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3 Simple Steps to Brush Your Dog’s Teeth

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Like people, oral health is a very important part of your dog’s overall well being [1]. This means a consistent brushing routine. Once a day is ideal [1]. I know many dogs do not enjoy having their teeth brushed. Because of this, I simplified the process of teaching your dog to allow you to brush their teeth into three steps. 

Before you get started it is important to have 3 things.

  1. Treats your dog likes.
  2. Toothpaste your dog likes. Most pets stores sell flavored dog toothpaste. Poultry, beef, and peanut butter flavors are usually a hit. DO NOT use human toothpaste for your dog.
  3. A toothbrush. Most pet stores sell dog toothbrushes, but you can also buy a kids size toothbrush (pictured below).

Step 1

Teach your dog a chin target. The reason to teach your dog a chin target is so that they hold their head still while you brush. This makes it easier to scrub all their pearly whites. You can have your dog target any object with their chin, your hand, a chair, your leg, etc. To start, you can lure your dog’s chin on the chosen surface, and click-treat when his/her chin touches said object. As your dog improves, gradually increase the amount of time your dog’s chin is touching the surface before you click-treat. The goal with this behavior is a nice long duration.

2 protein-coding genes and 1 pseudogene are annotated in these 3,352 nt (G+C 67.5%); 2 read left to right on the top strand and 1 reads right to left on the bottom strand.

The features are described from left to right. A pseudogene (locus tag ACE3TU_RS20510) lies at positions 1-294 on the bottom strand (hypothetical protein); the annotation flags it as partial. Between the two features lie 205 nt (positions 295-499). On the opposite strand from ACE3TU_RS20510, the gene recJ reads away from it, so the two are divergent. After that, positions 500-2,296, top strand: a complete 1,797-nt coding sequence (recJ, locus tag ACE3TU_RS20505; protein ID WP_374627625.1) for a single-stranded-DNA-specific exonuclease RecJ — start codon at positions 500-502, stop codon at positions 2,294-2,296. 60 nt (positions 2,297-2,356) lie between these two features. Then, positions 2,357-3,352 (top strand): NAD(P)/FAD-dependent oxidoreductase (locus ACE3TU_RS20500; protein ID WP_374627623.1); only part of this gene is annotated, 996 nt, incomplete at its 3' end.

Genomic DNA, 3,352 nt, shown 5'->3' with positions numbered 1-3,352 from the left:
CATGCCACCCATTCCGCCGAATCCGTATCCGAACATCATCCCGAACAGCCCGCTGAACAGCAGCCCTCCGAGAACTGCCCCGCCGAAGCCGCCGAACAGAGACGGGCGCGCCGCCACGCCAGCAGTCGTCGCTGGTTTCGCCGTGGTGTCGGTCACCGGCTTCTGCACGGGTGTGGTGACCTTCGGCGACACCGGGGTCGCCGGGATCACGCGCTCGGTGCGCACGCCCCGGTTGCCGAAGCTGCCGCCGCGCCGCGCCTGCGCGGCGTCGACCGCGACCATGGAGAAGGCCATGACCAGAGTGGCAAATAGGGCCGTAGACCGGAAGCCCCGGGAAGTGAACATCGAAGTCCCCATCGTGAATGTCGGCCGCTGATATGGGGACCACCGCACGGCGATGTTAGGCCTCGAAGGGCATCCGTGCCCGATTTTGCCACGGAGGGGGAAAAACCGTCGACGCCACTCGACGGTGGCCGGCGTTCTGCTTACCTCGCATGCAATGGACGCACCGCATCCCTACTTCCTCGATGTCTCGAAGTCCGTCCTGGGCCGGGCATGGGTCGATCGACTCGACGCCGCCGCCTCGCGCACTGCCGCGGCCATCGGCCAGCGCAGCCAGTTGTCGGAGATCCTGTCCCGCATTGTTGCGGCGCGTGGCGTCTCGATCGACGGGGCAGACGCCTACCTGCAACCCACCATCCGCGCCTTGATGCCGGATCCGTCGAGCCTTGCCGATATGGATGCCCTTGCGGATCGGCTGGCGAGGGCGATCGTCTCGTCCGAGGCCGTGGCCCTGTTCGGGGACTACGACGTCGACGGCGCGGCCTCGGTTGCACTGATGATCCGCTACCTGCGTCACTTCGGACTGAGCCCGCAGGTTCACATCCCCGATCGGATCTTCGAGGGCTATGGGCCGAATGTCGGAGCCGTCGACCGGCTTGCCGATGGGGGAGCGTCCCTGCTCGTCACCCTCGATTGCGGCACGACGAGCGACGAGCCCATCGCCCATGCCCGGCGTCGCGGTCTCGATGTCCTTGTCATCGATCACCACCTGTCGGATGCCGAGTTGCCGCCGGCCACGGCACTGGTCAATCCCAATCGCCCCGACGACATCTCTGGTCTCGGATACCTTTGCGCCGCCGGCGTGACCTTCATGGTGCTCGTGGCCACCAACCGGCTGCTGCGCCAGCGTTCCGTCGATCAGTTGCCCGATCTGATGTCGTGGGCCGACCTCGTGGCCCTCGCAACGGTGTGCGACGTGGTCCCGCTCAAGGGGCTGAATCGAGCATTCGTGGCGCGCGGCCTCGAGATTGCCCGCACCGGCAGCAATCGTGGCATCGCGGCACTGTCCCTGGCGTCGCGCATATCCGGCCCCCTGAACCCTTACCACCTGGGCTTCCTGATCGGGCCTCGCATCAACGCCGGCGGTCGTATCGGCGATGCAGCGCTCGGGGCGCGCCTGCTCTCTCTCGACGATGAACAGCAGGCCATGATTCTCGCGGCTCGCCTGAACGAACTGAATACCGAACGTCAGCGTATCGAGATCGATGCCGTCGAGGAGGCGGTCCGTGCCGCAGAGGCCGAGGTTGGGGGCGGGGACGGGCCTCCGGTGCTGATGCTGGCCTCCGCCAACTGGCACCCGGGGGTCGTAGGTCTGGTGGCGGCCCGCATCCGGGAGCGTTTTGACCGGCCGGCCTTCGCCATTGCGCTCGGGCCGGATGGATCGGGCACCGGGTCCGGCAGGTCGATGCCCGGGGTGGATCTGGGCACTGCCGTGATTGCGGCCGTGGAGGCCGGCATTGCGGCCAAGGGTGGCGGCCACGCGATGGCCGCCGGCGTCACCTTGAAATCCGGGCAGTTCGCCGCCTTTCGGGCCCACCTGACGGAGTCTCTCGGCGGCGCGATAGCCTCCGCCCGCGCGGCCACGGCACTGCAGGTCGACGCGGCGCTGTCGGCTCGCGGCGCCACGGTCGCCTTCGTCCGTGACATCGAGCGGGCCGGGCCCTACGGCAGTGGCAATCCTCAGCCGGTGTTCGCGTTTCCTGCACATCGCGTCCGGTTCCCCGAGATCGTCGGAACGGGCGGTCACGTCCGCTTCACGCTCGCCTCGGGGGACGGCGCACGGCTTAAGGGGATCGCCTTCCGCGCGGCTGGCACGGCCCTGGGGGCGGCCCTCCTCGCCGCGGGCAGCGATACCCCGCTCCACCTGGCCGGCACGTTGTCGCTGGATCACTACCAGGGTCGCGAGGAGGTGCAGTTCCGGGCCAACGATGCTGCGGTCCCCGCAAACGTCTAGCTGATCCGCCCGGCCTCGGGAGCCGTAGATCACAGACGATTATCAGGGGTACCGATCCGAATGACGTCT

Step 2

Get your dog used to their toothbrush and toothpaste. I recommend buying toothpaste that has a more appetizing flavor like chicken, beef, or peanut butter. Start by putting some toothpaste onto your finger and letting your dog lick it off. Then, put it onto the toothbrush and let your dog lick it off. Once you have done this lots (and lots!) of times you can begin moving the toothbrush slightly while it is inside your dog’s mouth. 

Step 3

Combine steps 1 and 2. You can now begin asking your dog for a chin rest and presenting the toothbrush. Start by just letting your dog lick the toothpaste off, then slowly begin moving the toothbrush around. Keep sessions short and sweet. If your dog is struggling just go back a step. Remember to move slowly from step to step, ensuring that your dog has mastered the step you are on before moving to the next one. 

[1] Pet dental care. (n.d.). Retrieved from https://www.avma.org/resources-tools/pet-owners/petcare/pet-dental-care

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Still need help? Please reach out!

If you have made it this far and you still do not know who to hire or where to start, send an email to us at info@leashandlearnnyc.com, and we will help you. Include your zip code, your dog’s name, and what you need help with. Give us a few days but we will get back to you with some ideas


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